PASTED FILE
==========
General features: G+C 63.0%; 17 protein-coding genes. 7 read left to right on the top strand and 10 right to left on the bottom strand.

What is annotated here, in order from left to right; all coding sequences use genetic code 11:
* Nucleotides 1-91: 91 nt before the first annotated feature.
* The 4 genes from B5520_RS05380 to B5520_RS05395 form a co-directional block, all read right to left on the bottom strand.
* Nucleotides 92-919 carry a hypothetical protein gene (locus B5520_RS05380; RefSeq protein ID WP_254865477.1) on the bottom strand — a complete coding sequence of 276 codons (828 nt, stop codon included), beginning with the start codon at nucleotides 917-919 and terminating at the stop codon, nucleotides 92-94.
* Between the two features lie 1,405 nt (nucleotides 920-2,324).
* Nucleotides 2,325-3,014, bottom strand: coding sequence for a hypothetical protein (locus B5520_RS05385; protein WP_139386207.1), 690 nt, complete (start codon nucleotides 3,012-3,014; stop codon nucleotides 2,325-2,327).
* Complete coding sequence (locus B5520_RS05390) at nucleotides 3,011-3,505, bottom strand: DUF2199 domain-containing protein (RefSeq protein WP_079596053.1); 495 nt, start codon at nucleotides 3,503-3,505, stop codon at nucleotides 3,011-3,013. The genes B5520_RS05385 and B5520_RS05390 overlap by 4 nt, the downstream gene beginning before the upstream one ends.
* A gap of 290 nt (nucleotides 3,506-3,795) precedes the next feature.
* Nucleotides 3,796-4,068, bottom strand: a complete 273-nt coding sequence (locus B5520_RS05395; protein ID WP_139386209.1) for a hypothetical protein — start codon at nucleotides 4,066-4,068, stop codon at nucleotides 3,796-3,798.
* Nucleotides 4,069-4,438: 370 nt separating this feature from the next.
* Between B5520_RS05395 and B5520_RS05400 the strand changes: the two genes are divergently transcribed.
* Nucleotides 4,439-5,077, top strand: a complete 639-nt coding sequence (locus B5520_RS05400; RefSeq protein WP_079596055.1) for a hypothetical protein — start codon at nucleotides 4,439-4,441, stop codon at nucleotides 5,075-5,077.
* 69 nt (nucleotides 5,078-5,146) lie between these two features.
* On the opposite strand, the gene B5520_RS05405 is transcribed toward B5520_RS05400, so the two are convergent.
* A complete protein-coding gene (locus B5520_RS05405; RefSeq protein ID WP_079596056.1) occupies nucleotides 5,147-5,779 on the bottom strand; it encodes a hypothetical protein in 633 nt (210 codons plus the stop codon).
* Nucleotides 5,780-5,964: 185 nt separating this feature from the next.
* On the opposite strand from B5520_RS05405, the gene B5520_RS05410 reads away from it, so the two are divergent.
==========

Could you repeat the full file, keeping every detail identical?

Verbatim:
General features: G+C 63.0%; 17 protein-coding genes. 7 read left to right on the top strand and 10 right to left on the bottom strand.

What is annotated here, in order from left to right; all coding sequences use genetic code 11:
* Nucleotides 1-91: 91 nt before the first annotated feature.
* The 4 genes from B5520_RS05380 to B5520_RS05395 form a co-directional block, all read right to left on the bottom strand.
* Nucleotides 92-919 carry a hypothetical protein gene (locus B5520_RS05380; RefSeq protein ID WP_254865477.1) on the bottom strand — a complete coding sequence of 276 codons (828 nt, stop codon included), beginning with the start codon at nucleotides 917-919 and terminating at the stop codon, nucleotides 92-94.
* Between the two features lie 1,405 nt (nucleotides 920-2,324).
* Nucleotides 2,325-3,014, bottom strand: coding sequence for a hypothetical protein (locus B5520_RS05385; protein WP_139386207.1), 690 nt, complete (start codon nucleotides 3,012-3,014; stop codon nucleotides 2,325-2,327).
* Complete coding sequence (locus B5520_RS05390) at nucleotides 3,011-3,505, bottom strand: DUF2199 domain-containing protein (RefSeq protein WP_079596053.1); 495 nt, start codon at nucleotides 3,503-3,505, stop codon at nucleotides 3,011-3,013. The genes B5520_RS05385 and B5520_RS05390 overlap by 4 nt, the downstream gene beginning before the upstream one ends.
* A gap of 290 nt (nucleotides 3,506-3,795) precedes the next feature.
* Nucleotides 3,796-4,068, bottom strand: a complete 273-nt coding sequence (locus B5520_RS05395; protein ID WP_139386209.1) for a hypothetical protein — start codon at nucleotides 4,066-4,068, stop codon at nucleotides 3,796-3,798.
* Nucleotides 4,069-4,438: 370 nt separating this feature from the next.
* Between B5520_RS05395 and B5520_RS05400 the strand changes: the two genes are divergently transcribed.
* Nucleotides 4,439-5,077, top strand: a complete 639-nt coding sequence (locus B5520_RS05400; RefSeq protein WP_079596055.1) for a hypothetical protein — start codon at nucleotides 4,439-4,441, stop codon at nucleotides 5,075-5,077.
* 69 nt (nucleotides 5,078-5,146) lie between these two features.
* On the opposite strand, the gene B5520_RS05405 is transcribed toward B5520_RS05400, so the two are convergent.
* A complete protein-coding gene (locus B5520_RS05405; RefSeq protein ID WP_079596056.1) occupies nucleotides 5,147-5,779 on the bottom strand; it encodes a hypothetical protein in 633 nt (210 codons plus the stop codon).
* Nucleotides 5,780-5,964: 185 nt separating this feature from the next.
* On the opposite strand from B5520_RS05405, the gene B5520_RS05410 reads away from it, so the two are divergent.